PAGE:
At the Embedded Linux Conference in April, Open Connectivity Foundation (OCF) Executive Director Mike Richmond concluded his keynote on the potential for interoperability between the OCF’s IoTivity IoT framework and the AllSeen Alliance’s AllJoyn spec by inviting to the stage Greg Burns, the chief architect of AllJoyn. Burns briefly shared his opinion that not only was there no major technical obstacle to combining these two major open source IoT specs, but that by taking the best of both standards, a hybrid could emerge that improves upon both. Later in the day, Burns gave a technical overview of how such a hybrid could be crafted in “Evolving a Best-of-Breed IoT Framework.” (See video below.) Burns stated in both talks that his opinions in no way reflect the official position of OCF or the AllSeen Alliance. At the time of the ELC talk in April, Burns had recently left his job as VP of Engineering at Qualcomm and Chair of the Technical Steering Committee at the AllSeen Alliance to take on the position of Chief IoT Software Technologist in the Open Source Technology Center at Intel Corp.
  • ​Linus Torvalds' love-hate relationship with the GPL
    Linux's founder appreciates what the GNU General Public License has given Linux, but he doesn't appreciate how some open-source lawyers are trying to enforce it in court.
  • Linus Torvalds reflects on 25 years of Linux
    LinuxCon North America concluded in Toronto, Canada on August 25th, the day Linux was celebrating its 25th anniversary. Linus Torvalds, the creator of Linux, and Dirk Hohndel, VP and chief of open source at VMware, sat down for a conversation at the event and reflected upon the past 25 years. Here are some of the highlights of that conversation.
  • 6 things you should know from Linux's first 25 years
    Red Hat was founded in 1993, two years after Linux was announced and the company has been one of the top contributors to Linux. There is a symbiotic relationship between the company and the project. Whitehurst pointed out that it’s hard to talk about the history of Red Hat without talking about Linux and vice versa.
  • There Is Talk Of Resuming OpenChrome VIA KMS/DRM Driver Development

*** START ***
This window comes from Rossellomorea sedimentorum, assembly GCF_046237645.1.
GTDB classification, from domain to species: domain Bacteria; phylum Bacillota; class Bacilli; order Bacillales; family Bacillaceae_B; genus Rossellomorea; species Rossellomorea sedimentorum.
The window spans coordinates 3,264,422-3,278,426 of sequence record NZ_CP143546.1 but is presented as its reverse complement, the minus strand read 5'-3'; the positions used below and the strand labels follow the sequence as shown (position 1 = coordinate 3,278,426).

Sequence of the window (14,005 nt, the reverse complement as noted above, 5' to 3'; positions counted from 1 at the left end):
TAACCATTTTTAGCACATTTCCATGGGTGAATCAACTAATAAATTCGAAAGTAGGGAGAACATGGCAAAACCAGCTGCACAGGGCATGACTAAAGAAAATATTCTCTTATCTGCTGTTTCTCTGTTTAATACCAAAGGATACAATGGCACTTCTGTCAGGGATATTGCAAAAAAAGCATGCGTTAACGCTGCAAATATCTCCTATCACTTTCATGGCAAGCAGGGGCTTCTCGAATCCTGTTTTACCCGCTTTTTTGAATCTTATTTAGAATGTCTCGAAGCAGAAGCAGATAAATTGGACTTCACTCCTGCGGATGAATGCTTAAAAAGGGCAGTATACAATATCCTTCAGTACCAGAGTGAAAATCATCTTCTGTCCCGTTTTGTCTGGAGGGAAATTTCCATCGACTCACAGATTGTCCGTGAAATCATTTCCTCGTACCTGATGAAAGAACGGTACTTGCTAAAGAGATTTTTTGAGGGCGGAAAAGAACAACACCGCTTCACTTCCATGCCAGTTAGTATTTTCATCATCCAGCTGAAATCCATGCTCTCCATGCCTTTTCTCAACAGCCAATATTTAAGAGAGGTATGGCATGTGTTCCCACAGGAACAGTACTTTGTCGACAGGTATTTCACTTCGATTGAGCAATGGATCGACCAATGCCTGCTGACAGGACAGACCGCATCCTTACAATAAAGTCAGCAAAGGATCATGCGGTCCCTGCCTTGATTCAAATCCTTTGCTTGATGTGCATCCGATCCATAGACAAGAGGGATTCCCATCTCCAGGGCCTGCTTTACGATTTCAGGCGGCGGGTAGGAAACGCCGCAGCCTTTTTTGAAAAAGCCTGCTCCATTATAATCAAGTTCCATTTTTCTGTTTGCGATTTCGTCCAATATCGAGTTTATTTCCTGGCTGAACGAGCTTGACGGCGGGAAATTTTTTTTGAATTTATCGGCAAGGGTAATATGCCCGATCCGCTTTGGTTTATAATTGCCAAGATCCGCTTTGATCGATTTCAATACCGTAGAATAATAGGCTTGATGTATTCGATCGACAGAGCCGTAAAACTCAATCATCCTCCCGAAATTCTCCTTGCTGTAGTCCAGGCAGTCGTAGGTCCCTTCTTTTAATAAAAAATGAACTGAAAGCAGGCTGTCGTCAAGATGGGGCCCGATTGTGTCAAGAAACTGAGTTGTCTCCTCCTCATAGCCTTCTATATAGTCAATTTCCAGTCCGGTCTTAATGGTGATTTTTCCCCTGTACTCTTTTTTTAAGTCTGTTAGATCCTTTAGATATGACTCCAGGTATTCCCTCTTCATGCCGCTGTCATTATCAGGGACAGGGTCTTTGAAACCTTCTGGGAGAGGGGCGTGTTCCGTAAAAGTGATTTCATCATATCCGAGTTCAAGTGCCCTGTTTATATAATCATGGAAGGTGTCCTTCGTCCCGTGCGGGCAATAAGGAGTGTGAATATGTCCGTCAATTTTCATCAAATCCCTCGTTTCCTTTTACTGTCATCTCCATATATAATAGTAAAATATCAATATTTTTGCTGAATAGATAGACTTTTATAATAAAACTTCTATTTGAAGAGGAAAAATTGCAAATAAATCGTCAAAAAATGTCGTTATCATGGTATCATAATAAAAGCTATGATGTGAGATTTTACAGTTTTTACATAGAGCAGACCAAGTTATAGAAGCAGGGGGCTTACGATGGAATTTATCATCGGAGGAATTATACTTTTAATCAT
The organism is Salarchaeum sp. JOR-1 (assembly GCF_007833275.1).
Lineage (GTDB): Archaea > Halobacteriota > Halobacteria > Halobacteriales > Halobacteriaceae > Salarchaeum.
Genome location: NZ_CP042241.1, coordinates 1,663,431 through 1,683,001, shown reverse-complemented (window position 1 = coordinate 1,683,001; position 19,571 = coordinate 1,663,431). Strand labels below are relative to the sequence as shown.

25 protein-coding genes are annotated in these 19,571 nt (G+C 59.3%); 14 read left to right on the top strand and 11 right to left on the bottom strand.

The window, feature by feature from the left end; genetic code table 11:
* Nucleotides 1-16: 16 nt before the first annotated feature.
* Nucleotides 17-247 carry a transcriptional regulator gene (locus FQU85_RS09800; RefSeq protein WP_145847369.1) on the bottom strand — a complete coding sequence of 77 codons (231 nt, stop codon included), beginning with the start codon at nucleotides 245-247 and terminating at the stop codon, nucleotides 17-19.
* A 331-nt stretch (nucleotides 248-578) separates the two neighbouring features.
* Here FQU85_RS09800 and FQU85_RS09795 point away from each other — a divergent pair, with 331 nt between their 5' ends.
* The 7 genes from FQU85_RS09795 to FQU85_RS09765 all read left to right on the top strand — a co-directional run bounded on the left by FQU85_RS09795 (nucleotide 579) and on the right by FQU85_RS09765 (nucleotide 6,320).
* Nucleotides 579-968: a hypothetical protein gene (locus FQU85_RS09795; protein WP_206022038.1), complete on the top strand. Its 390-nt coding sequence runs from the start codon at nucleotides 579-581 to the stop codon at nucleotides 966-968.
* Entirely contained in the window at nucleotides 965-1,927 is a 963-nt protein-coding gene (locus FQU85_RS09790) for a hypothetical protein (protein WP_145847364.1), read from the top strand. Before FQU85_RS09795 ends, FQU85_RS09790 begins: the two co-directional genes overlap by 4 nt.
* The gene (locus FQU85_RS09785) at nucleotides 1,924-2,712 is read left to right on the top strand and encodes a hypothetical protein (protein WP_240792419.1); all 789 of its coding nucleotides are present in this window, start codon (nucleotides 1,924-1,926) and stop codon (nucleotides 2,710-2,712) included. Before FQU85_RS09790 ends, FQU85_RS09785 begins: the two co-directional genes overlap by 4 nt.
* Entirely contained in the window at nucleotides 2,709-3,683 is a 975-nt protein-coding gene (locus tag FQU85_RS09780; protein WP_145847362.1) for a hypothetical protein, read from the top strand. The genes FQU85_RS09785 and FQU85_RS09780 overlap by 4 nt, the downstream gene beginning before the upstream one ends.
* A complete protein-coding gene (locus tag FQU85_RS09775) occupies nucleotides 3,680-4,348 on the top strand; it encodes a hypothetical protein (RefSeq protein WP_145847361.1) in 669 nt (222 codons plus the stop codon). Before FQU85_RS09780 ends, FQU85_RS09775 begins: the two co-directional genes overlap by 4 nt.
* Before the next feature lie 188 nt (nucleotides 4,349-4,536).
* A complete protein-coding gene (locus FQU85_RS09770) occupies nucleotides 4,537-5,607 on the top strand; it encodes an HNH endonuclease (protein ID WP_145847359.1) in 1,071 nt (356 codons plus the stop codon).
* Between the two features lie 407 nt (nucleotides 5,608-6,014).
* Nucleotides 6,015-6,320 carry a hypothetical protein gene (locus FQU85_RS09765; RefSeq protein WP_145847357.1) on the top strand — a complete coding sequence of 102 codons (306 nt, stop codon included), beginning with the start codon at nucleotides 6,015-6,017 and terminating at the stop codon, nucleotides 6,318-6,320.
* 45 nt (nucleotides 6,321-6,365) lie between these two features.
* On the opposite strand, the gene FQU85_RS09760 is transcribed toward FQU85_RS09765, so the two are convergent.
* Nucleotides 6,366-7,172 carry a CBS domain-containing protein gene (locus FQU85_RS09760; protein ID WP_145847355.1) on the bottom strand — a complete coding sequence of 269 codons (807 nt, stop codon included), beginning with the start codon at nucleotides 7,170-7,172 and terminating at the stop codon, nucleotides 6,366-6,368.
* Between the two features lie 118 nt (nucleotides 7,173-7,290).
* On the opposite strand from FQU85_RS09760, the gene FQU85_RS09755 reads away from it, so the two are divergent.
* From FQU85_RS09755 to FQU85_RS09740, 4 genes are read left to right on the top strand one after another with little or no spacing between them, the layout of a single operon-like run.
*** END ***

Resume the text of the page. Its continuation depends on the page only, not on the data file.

Two or so years back or so it was looking hopeful that the mainline Linux kernel would finally have a proper VIA DRM/KMS driver for the unfortunate ones still have VIA x86 hardware and using the integrated graphics. However, that work was ultimately abandoned but there is talk of it being restored.

Security News

  • New FairWare Ransomware targeting Linux Computers [Ed: probably just a side effect of keeping servers unpatched]
    A new attack called FaireWare Ransomware is targeting Linux users where the attackers hack a Linux server, delete the web folder, and then demand a ransom payment of two bitcoins to get their files back. In this attack, the attackers most likely do not encrypt the files, and if they do retain the files, probably just upload it to a server under their control.
  • How do we explain email to an "expert"?
    This has been a pretty wild week, more wild than usual I think we can all agree. The topic I found the most interesting wasn't about one of the countless 0day flaws, it was a story from Slate titled: In Praise of the Private Email Server The TL;DR says running your own email server is a great idea. Almost everyone came out proclaiming it a terrible idea. I agree it's a terrible idea, but this also got me thinking. How do you explain this to someone who doesn't really understand what's going on? There are three primary groups of people. 1) People who know they know nothing 2) People who think they're experts 3) People who are actually experts
  • Why the term “zero day” needs to be in your brand’s cybersecurity vocabulary
    Linux is “open source” which means anyone can look at the code and point out flaws. In that sense, I’d say Linus Torvalds doesn’t have to be as omniscient as Tim Cook. Linux source code isn’t hidden behind closed doors. My understanding is, all the Linux code is out there for anyone to see, naked for anyone to scrutinize, which is why certain countries feel safer using it–there’s no hidden agenda or secret “back door” lurking in the shadows. Does that mean Android phones are safer? That’s up for debate.